Identification of innovation opportunities for snowboard design through benchmarking

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Abstract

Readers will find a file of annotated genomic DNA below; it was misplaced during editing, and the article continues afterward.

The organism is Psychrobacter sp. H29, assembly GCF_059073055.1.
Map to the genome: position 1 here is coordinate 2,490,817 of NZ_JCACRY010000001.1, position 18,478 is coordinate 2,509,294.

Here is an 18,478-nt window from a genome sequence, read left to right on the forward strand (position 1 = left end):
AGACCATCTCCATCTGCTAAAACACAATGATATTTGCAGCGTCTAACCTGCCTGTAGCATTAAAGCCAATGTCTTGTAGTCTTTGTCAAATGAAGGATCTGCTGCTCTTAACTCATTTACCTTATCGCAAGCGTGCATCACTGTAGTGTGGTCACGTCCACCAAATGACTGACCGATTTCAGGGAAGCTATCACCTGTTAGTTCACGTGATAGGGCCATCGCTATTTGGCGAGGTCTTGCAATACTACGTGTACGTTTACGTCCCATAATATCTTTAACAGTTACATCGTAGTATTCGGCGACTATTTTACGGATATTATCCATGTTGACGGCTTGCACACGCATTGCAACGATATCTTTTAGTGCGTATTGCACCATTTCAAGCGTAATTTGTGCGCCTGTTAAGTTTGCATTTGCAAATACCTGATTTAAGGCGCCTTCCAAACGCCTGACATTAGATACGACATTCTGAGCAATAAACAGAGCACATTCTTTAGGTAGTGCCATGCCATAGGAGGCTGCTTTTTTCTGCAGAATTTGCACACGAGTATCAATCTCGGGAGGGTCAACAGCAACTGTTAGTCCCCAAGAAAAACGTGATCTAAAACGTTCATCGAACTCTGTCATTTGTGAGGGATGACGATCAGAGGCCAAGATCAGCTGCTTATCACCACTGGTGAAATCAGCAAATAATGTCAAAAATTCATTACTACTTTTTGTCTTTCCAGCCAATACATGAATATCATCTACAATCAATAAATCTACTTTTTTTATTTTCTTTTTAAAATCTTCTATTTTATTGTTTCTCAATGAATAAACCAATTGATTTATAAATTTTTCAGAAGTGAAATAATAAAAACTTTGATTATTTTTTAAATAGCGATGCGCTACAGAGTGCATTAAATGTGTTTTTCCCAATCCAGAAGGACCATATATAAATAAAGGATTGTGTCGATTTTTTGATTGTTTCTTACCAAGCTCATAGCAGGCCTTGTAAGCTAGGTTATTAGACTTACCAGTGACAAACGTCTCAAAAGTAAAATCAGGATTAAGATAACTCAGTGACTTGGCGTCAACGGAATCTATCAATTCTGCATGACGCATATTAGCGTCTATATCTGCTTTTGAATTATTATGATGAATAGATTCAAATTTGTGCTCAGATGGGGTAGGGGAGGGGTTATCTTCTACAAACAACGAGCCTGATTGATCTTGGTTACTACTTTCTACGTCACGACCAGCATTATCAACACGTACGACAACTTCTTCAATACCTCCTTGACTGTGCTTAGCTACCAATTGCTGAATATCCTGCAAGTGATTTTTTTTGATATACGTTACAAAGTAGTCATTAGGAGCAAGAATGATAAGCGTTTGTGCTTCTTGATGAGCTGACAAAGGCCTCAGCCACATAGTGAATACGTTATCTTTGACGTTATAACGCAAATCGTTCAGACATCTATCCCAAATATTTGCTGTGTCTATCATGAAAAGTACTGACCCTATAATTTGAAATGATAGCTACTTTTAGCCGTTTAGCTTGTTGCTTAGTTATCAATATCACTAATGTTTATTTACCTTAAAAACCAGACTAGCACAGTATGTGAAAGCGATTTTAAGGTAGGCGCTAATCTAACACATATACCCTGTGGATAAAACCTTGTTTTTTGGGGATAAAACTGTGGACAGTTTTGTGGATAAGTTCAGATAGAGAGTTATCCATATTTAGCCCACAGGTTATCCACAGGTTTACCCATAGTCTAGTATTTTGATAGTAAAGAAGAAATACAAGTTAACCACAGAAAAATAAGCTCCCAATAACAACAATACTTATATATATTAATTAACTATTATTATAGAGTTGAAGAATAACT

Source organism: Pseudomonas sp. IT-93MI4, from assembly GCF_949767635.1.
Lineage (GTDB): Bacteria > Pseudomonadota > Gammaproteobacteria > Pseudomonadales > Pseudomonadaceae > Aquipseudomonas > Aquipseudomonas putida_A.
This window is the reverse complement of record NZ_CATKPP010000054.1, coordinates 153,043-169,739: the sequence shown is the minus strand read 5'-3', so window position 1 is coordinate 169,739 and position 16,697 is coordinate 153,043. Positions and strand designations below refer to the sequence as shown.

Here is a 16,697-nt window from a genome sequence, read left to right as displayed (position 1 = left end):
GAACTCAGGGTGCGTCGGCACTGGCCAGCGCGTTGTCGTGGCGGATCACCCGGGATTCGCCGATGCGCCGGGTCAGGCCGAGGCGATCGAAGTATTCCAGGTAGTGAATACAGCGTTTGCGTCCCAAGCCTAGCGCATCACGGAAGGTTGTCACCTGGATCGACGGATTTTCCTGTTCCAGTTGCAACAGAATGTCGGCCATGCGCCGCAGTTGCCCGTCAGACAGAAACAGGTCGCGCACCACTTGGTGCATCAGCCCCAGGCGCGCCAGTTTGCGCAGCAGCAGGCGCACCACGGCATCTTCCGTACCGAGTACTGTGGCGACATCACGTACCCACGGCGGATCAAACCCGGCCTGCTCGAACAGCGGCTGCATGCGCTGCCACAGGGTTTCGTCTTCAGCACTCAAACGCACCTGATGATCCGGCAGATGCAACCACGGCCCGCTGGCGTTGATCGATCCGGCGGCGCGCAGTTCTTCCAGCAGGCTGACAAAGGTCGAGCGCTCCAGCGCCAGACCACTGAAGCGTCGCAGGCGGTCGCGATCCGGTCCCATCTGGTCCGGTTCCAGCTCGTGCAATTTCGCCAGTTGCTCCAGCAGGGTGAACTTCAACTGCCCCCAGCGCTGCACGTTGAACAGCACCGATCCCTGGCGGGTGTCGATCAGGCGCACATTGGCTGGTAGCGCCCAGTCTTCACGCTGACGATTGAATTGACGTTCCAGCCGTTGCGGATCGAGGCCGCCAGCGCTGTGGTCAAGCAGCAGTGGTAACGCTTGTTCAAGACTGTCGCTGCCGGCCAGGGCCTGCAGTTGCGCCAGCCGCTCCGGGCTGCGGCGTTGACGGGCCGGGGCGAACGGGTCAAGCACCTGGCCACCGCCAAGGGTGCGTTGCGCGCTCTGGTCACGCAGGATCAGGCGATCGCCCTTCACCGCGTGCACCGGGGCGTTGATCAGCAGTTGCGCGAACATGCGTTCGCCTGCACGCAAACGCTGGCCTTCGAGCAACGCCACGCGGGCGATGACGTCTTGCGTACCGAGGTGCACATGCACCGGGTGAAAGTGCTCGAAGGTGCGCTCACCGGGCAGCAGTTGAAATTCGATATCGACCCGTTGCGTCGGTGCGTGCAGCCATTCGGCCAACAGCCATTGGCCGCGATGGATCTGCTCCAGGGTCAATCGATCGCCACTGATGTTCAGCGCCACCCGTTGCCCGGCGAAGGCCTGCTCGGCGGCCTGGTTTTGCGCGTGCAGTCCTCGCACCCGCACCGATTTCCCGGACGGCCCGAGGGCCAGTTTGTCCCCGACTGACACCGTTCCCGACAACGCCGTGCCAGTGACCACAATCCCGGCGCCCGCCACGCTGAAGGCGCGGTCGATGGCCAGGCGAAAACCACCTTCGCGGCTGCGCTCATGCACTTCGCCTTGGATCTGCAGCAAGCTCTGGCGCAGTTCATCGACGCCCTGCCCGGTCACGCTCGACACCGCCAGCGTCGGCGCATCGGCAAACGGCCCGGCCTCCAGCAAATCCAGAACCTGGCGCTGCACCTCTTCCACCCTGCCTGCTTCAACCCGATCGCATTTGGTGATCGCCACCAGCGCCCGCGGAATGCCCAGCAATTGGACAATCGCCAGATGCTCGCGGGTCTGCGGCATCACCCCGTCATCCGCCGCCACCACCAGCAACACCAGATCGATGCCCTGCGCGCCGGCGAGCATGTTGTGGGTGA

Considerable anecdotal evidence suggests that snowboarders relate the perceived ‘feel’ of a snowboard to its on-snow performance. Snowboard manufacturers spend significant amounts of time and money trialling new designs, relying heavily on the feedback of professional riders to optimise board performance. A systematic user-centred design procedure could provide the intelligence required to alleviate the inefficiencies and ambiguities associated with the trial and error approach, resulting in greater probability of meeting customer requirements. The Sports Technology Research Group at RMIT University set out to fully characterise the feel of snowboards for the main riding styles. This article deals with the front-end of the characterisation process by focusing on the identification of potential design innovation opportunities through a benchmarking analysis of modern snowboards. The qualitative data relating to customer requirements has been obtained through online surveys and interviews, conducted via a two-stage process. Participants in an initial mass-circulated survey were asked to rate and comment on their current board using an extensive list of subjective parameters, spanning all facets of riding. A refined parameter list has been obtained through subsequent interviews with selected focus groups, with the importance values and ideal levels determined for both freestyle and freeride boards. A quality function deployment (QFD) method was used to process the information, relating subjective customer requirements to relevant objective technical attributes of snowboards for the selected riding styles. From the market research, user surveys and QFD, a comprehensive gap analysis was completed resulting in the identification of innovation opportunities and preferred design features for modern snowboards. The research determined bending and torsional stiffness distribution as well as camber as the key design characteristics influencing the feel and performance of snowboards for both freestyle and freeride riding styles. © 2008 John Wiley and Sons Asia Pte Ltd

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